By: Jayant Muralidharan
Legal reasoning, justifiability and confirming to judicial ethics remain the hallmarks of judicial decisions, judicial appointments as well as judicial behaviour. Constitutionally speaking, this hexagon of judicial character shall remain entrenched in every decision concerning appointments of judges at all levels of judicial hierarchy. However, the archive of judicial appointments in India is full of contradictions and application of differential norms. This paradox is vividly reflected in the fact that factors contending which, the Supreme Court arrogated the power of appointment of judges from the executive are robustly practiced by the Supreme Court collegium. The recommendations of collegium (August 28, 2019) to elevate Chief Justices of Himachal Pradesh, Punjab and Haryana, Rajasthan and Kerala High Courts – Justice V Ramasubramanian, Justice Krishna Murari, Justice S Ravindra Bhat and Justice Hrishikesh Roy, respectively – as apex court judges have once again validated that whether it is appointment of a chief justice of a high court or of judges to the SC, choices have generated controversy.
Collegium never assigned any credible parameters for considering one judge worthier than others, superseding many of his senior brother and sister judges. There are many judges senior to these four, both in terms of initial appointment as judge of the HC and later as the chief justice of HCs. Justice V. K. Thahilramani, Chief justice Madras HC, Justice Pradeep Nandrajog, Chief Justice of Bombay HC have been much senior in all-India seniority list as well as seniority list of chief justices of HCs. Chief Justice of Karnataka HC Justice Abhay Shreeniwas Oka has also been senior in the seniority list. Justice Dhirubhai N Patel is senior to Justice Bhat, Justice Ramasubramanian and Justice Hrishikesh Roy. Justice Gita Mittal was appointed HC judge on same day as Justice Bhat and senior to Justice Ramasubramanian and Justice Roy. There are many justices senior to Justice Ramasubramanian and Justice Roy such as Justice Govind Mathur, Justice Thottathil B. Radhakrishanan, Justice Ajay Kumar Mittal, Justice K S Jhaveri and Justice Ameshwar Pratap Sahi.
While this in not to question the competence of four elevated judges, the fact that senior judges of the HCs – Justices Thahilramani, Oka, Gita Mittal, Nandrajog and Jhaveri have been superseded sans any justification, is what has raised many an eyebrow. Supreme Court judge Justice Sanjay Kishan Kaul wrote to Chief Justice of India Ranjan Gogoi and expressed his concerns when Justice Pradeep Nandrajog was initialwly superseded and a much junior judge was elevated to SC. This was done by overruling the collegium’s decision when Justice Arun Mishra replaced Justice Madan Lokur and its composition was changed. One of the judges elevated was also at the centre of a controversy. It was questioned by Justice Chelameswar for an enquiry which he initiated on the basis of a government letter, against a judge recommended by the Supreme Court Collegium for elevation to the HC. Not to anyone’s surprise, the collegium has once again modified its earlier recommendation to appoint Justice Akil Kureshi (who passed remand orders to put Amit Shah, now Union Home Minister, in police custody) as the Chief Justice of Madhya Pradesh HC and now recommended him as the Chief Justice of Tripura HC.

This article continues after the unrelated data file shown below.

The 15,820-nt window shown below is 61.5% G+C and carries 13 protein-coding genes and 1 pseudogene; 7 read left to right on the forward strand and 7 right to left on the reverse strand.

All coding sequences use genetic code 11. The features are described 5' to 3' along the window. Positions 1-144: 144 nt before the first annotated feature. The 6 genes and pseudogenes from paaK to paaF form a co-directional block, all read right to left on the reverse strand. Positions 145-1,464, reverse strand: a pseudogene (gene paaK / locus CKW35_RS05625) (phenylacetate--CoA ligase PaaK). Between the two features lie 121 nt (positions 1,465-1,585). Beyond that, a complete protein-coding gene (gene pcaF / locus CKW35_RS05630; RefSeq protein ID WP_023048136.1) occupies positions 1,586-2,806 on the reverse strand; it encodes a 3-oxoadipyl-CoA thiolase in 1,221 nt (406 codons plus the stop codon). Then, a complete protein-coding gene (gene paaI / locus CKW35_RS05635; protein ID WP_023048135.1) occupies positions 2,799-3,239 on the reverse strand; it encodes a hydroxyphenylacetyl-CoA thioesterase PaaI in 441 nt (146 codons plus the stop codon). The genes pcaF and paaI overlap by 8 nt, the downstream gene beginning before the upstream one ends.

As usual, no reason was given for this abrupt modification and therefore decision prima facie appears to be deceptive. As no remedy lies against collegium decision, Justice Kureshi has only option to resign. The SC collegium made another arbitrary recommendation to transfer one of the most senior judges of the HC – Justice Tahilramani – who was appointed as the chief justice of Madras HC on August 8, 2018. She was transferred to the Meghalaya HC. Incidentally, she had given a ruling in May 2017, upholding the conviction and life imprisonment of 11 accused in Bilkis Bano gang-rape case while setting aside the acquittal of seven persons, including policemen and doctors. A judge is appointed as chief justice of HC initially in smaller HCs and senior-most judges are given bigger HCs considering their experience and ability to discharge a lot of administrative powers vested in chief justice of any HC. One among equals.
Therefore, senior-most judges, particularly those appointed as chief justices at bigger HCs, are usually not transferred to such a small HC, rather considered for elevation to SC. This is one of the constitutional conventions evolved over the years and has same sanctity as the convention that senior-most judge of the SC will be the Chief Justice of India; otherwise he is also one among equals. Justice Tahilramani made a representation against the collegium’s decision but perhaps could not realise that collegium has emerged as the only institution in our constitutional framework which cannot be questioned on any ground whatsoever. The only remedy against collegium’s capricious decision is to resign and get rid of all humiliations.
Thus, Justice Tahilramani resigned and the President apparently had to accept her resignation. Though we fail to understand, why same standards of judicial scrutiny, which Supreme Court has applied in case of all other arbitrary transfer and appointment processes, cannot be extended to the decisions of the collegium? Why an aggrieved or public spirited person is not permitted to approach court as done in the past, if collegium takes erroneous factors into consideration or does not take relevant factors into consideration as it was done earlier. If collegium’s opaque process of appointment and transfer will continue like this, our HCs will be turned out to be subservient units of the apex court, which is against the spirit of constitution. INAV